Bristol Myers Squibb Company (BMY) sells at a low valuation due to worries over patent expirations for Revlimid (starting in 2022) and Opdivo and Eliquis (starting in 2026), observes Bruce Kaser, editor of Cabot Undervalued Stocks Advisor.

However, the company is working to replace the eventual revenue losses by developing its robust product pipeline while also acquiring new treatments (notably with its acquisitions of Celgene and MyoKardia), and by signing agreements with generics competitors to forestall their competitive entry.

The likely worst-case scenario is flat revenues over the next 3-5 years. Bristol should continue to generate vast free cash flow, helped by a $2.5 billion cost-cutting program, and has a relatively modest debt level.

On July 28, Bristol reported encouraging second-quarter results, with revenues growing 13% from the pandemic-weakened quarter a year ago. Revenues were 4% above the consensus estimate. One of the major debates on Bristol is its ability to grow revenues, so the “beat” is an indicator that we are on the right track.

Earnings rose 18% from a year ago and were slightly higher than the $1.90 consensus estimate. The company reiterated its full-year 2021 revenue and earnings guidance. Net debt was trimmed about 7% from the year end — an important metric that we are watching.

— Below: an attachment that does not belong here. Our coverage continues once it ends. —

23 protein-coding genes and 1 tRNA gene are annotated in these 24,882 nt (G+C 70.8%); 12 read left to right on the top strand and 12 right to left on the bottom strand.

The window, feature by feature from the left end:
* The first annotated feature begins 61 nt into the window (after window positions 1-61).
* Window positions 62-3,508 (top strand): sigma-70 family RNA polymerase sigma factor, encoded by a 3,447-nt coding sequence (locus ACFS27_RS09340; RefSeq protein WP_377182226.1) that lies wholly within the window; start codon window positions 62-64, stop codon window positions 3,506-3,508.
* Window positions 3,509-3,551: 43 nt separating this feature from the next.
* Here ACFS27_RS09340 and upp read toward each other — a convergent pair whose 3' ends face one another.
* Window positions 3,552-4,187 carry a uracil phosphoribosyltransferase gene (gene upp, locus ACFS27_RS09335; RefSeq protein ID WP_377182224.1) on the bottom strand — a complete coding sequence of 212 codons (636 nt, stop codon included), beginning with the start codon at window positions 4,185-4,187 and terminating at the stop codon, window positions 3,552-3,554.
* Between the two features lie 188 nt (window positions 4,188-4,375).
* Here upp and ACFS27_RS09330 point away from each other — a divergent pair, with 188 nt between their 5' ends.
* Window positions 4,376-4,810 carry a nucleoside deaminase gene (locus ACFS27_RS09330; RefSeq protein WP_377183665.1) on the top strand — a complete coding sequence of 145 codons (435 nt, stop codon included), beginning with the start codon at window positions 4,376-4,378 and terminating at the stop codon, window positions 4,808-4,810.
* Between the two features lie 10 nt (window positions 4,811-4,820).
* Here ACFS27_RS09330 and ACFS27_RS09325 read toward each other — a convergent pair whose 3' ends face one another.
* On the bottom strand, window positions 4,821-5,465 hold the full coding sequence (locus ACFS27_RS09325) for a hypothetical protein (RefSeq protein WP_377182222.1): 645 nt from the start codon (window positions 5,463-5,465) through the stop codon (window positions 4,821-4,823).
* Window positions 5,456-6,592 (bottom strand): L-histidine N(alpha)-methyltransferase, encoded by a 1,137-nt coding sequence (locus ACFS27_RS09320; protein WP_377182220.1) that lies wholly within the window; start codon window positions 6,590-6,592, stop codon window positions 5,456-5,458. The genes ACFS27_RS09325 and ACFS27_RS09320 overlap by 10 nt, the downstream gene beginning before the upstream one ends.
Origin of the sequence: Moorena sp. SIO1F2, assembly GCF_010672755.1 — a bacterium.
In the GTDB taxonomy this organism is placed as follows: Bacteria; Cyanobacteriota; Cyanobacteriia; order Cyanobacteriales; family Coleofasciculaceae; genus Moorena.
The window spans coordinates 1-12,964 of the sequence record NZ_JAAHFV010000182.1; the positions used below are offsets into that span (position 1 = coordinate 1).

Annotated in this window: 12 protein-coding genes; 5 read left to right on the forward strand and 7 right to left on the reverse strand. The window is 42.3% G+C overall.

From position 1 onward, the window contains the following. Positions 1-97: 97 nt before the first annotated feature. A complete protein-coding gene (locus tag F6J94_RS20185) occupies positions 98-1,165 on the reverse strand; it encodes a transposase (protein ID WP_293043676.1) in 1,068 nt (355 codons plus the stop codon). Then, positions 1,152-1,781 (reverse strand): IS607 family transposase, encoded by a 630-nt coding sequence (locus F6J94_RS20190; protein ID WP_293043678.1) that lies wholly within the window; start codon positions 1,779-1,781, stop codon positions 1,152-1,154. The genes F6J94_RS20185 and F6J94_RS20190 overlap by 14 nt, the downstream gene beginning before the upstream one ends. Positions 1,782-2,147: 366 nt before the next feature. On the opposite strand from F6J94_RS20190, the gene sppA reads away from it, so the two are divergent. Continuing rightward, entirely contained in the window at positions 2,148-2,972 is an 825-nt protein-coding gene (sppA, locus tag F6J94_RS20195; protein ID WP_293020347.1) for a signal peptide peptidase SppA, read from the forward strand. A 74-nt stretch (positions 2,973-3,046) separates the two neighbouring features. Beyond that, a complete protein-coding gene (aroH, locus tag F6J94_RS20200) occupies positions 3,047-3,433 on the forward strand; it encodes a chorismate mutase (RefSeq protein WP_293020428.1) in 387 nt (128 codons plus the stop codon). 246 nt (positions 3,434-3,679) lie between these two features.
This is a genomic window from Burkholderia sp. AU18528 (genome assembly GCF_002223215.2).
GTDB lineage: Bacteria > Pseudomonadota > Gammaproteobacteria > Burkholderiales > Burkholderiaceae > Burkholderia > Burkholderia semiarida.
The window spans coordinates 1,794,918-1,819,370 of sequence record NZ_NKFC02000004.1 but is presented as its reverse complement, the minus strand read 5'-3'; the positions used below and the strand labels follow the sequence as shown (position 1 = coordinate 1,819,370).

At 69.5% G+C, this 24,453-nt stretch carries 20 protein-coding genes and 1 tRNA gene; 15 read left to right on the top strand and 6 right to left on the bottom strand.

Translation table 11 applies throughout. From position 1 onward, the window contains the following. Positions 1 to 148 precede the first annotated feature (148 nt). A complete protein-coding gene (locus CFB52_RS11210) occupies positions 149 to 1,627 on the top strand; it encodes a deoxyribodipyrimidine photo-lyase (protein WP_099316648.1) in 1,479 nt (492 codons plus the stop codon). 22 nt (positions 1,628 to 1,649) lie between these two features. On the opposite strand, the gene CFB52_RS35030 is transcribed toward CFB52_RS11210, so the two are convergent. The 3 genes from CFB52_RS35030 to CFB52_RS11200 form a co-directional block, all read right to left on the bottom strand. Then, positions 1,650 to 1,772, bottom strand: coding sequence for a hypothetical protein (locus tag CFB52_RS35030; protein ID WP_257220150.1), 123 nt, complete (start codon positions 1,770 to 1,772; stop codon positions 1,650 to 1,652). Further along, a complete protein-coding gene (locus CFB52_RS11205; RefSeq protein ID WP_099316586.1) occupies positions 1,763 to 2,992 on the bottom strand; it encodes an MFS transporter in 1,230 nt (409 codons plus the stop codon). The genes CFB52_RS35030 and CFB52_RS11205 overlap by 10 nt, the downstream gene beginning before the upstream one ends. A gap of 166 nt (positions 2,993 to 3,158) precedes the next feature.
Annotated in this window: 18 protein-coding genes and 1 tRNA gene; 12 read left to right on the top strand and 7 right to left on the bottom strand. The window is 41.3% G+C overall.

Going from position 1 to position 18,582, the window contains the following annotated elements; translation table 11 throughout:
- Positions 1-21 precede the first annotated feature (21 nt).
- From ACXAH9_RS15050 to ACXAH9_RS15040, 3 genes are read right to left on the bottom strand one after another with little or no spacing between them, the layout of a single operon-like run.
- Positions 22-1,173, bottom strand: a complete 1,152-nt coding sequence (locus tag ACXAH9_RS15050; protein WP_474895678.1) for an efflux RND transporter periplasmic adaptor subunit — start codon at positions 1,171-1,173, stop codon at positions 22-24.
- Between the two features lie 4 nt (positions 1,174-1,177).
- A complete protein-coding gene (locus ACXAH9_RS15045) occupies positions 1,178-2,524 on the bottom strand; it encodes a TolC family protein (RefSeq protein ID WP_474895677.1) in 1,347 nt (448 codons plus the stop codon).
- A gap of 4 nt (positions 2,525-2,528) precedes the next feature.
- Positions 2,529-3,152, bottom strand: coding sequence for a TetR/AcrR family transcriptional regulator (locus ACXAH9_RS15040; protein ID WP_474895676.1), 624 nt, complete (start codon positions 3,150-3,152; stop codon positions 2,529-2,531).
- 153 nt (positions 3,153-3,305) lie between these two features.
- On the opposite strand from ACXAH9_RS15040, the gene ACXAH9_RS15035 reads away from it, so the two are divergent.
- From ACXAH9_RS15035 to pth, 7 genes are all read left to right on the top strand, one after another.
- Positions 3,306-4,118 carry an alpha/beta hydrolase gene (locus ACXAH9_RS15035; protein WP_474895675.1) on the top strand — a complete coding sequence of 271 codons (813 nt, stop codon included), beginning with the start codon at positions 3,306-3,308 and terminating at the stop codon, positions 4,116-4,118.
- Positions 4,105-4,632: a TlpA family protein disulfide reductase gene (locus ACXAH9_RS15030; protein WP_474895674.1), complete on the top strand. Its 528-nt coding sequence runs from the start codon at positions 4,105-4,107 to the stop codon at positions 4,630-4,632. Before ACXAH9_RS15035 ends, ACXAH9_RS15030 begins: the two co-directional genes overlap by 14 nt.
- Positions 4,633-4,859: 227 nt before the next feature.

In its September 14 presentation at Morgan Stanley’s Global Healthcare Conference, CEO Giovanni Caforio said the dividend (and growing it) remains a high priority, and that Bristol is being more aggressive and opportunistic with its share repurchases given the strong free cash flow and balance sheet.

Bristol will continue to focus on acquisitions and pointed to the recent MyoKardia deal as a successful example. Caforio also spoke highly of Opdivo’s ability (and other immune-oncology treatments) to sustain revenue growth longer than investors believe.

BMY shares have slipped about 10% from their recent high; the most likely weight on the shares is the legislative proposal for more drug price controls. The exact scope and depth of the pressure won’t be known until at least after the bill is passed.

Many investors simply avoid pharma stocks during such a period. We are a bit more optimistic that Congress won’t gut the industry, and remain patient with BMY shares with strong conviction in the company’s underlying fundamentals.

The stock trades at a low 7.7x estimated 2022 earnings of $8.06 (up a cent in the past week) and 7.2x estimates of $8.61 (down 3 cents) for 2023. Either we are completely wrong about the company’s fundamental strength, or the market must eventually recognize Bristol’s earnings stability and power.

We believe the earning power, low valuation and 3.2% dividend yield that is well-covered by enormous free cash flow make a compelling story.

Subscribe to Cabot Undervalued Stocks Advisor here…